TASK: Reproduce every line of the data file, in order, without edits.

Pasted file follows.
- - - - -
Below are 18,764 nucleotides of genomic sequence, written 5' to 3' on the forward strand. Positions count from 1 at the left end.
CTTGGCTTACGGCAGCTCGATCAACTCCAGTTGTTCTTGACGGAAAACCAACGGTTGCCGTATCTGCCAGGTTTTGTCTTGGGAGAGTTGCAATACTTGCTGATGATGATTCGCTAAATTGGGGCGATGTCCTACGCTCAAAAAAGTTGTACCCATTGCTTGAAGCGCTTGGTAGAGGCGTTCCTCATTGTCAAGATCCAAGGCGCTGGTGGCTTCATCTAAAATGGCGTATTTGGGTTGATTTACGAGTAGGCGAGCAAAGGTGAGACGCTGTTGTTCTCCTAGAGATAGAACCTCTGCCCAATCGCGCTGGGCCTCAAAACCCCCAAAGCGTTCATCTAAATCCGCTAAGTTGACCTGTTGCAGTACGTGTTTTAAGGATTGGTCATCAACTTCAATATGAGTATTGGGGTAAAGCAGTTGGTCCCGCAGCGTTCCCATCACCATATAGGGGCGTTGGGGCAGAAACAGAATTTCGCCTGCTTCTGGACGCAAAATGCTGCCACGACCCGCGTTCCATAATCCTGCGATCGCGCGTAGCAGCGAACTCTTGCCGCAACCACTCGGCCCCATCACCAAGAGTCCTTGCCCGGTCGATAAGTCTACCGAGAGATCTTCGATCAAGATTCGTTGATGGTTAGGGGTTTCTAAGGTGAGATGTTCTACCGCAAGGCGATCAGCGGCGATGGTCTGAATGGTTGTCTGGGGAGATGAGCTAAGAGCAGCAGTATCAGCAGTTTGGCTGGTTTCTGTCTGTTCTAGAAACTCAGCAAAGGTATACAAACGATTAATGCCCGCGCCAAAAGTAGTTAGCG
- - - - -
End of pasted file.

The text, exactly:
Below are 18,764 nucleotides of genomic sequence, written 5' to 3' on the forward strand. Positions count from 1 at the left end.
CTTGGCTTACGGCAGCTCGATCAACTCCAGTTGTTCTTGACGGAAAACCAACGGTTGCCGTATCTGCCAGGTTTTGTCTTGGGAGAGTTGCAATACTTGCTGATGATGATTCGCTAAATTGGGGCGATGTCCTACGCTCAAAAAAGTTGTACCCATTGCTTGAAGCGCTTGGTAGAGGCGTTCCTCATTGTCAAGATCCAAGGCGCTGGTGGCTTCATCTAAAATGGCGTATTTGGGTTGATTTACGAGTAGGCGAGCAAAGGTGAGACGCTGTTGTTCTCCTAGAGATAGAACCTCTGCCCAATCGCGCTGGGCCTCAAAACCCCCAAAGCGTTCATCTAAATCCGCTAAGTTGACCTGTTGCAGTACGTGTTTTAAGGATTGGTCATCAACTTCAATATGAGTATTGGGGTAAAGCAGTTGGTCCCGCAGCGTTCCCATCACCATATAGGGGCGTTGGGGCAGAAACAGAATTTCGCCTGCTTCTGGACGCAAAATGCTGCCACGACCCGCGTTCCATAATCCTGCGATCGCGCGTAGCAGCGAACTCTTGCCGCAACCACTCGGCCCCATCACCAAGAGTCCTTGCCCGGTCGATAAGTCTACCGAGAGATCTTCGATCAAGATTCGTTGATGGTTAGGGGTTTCTAAGGTGAGATGTTCTACCGCAAGGCGATCAGCGGCGATGGTCTGAATGGTTGTCTGGGGAGATGAGCTAAGAGCAGCAGTATCAGCAGTTTGGCTGGTTTCTGTCTGTTCTAGAAACTCAGCAAAGGTATACAAACGATTAATGCCCGCGCCAAAAGTAGTTAGCG